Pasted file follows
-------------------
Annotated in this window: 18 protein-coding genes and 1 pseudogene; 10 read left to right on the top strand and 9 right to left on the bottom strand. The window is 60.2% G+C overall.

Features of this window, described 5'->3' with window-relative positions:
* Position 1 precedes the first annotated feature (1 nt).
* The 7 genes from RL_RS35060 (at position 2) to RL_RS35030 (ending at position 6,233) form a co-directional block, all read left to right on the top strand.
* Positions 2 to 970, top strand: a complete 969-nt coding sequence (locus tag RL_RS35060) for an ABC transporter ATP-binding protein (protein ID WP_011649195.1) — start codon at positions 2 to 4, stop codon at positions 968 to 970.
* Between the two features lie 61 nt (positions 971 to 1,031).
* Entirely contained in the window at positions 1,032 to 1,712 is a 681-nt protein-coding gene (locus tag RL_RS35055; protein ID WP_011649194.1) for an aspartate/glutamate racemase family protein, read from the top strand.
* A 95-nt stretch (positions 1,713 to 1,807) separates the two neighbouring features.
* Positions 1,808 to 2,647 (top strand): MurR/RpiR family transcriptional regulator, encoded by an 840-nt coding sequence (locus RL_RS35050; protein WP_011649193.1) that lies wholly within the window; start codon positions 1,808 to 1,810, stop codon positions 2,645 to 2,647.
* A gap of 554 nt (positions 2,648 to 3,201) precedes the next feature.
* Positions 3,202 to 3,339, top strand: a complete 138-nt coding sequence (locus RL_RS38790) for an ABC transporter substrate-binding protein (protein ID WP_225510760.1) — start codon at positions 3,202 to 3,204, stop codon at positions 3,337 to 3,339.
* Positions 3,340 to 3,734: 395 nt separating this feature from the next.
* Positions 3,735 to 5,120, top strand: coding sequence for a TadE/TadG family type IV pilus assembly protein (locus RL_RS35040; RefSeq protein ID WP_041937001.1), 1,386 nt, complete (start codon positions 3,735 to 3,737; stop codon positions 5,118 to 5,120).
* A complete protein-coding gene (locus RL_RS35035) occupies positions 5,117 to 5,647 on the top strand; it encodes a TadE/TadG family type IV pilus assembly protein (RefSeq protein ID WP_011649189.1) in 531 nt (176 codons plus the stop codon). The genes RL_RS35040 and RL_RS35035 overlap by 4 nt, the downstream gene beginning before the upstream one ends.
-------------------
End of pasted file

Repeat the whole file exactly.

Annotated in this window: 18 protein-coding genes and 1 pseudogene; 10 read left to right on the top strand and 9 right to left on the bottom strand. The window is 60.2% G+C overall.

Features of this window, described 5'->3' with window-relative positions:
* Position 1 precedes the first annotated feature (1 nt).
* The 7 genes from RL_RS35060 (at position 2) to RL_RS35030 (ending at position 6,233) form a co-directional block, all read left to right on the top strand.
* Positions 2 to 970, top strand: a complete 969-nt coding sequence (locus tag RL_RS35060) for an ABC transporter ATP-binding protein (protein ID WP_011649195.1) — start codon at positions 2 to 4, stop codon at positions 968 to 970.
* Between the two features lie 61 nt (positions 971 to 1,031).
* Entirely contained in the window at positions 1,032 to 1,712 is a 681-nt protein-coding gene (locus tag RL_RS35055; protein ID WP_011649194.1) for an aspartate/glutamate racemase family protein, read from the top strand.
* A 95-nt stretch (positions 1,713 to 1,807) separates the two neighbouring features.
* Positions 1,808 to 2,647 (top strand): MurR/RpiR family transcriptional regulator, encoded by an 840-nt coding sequence (locus RL_RS35050; protein WP_011649193.1) that lies wholly within the window; start codon positions 1,808 to 1,810, stop codon positions 2,645 to 2,647.
* A gap of 554 nt (positions 2,648 to 3,201) precedes the next feature.
* Positions 3,202 to 3,339, top strand: a complete 138-nt coding sequence (locus RL_RS38790) for an ABC transporter substrate-binding protein (protein ID WP_225510760.1) — start codon at positions 3,202 to 3,204, stop codon at positions 3,337 to 3,339.
* Positions 3,340 to 3,734: 395 nt separating this feature from the next.
* Positions 3,735 to 5,120, top strand: coding sequence for a TadE/TadG family type IV pilus assembly protein (locus RL_RS35040; RefSeq protein ID WP_041937001.1), 1,386 nt, complete (start codon positions 3,735 to 3,737; stop codon positions 5,118 to 5,120).
* A complete protein-coding gene (locus RL_RS35035) occupies positions 5,117 to 5,647 on the top strand; it encodes a TadE/TadG family type IV pilus assembly protein (RefSeq protein ID WP_011649189.1) in 531 nt (176 codons plus the stop codon). The genes RL_RS35040 and RL_RS35035 overlap by 4 nt, the downstream gene beginning before the upstream one ends.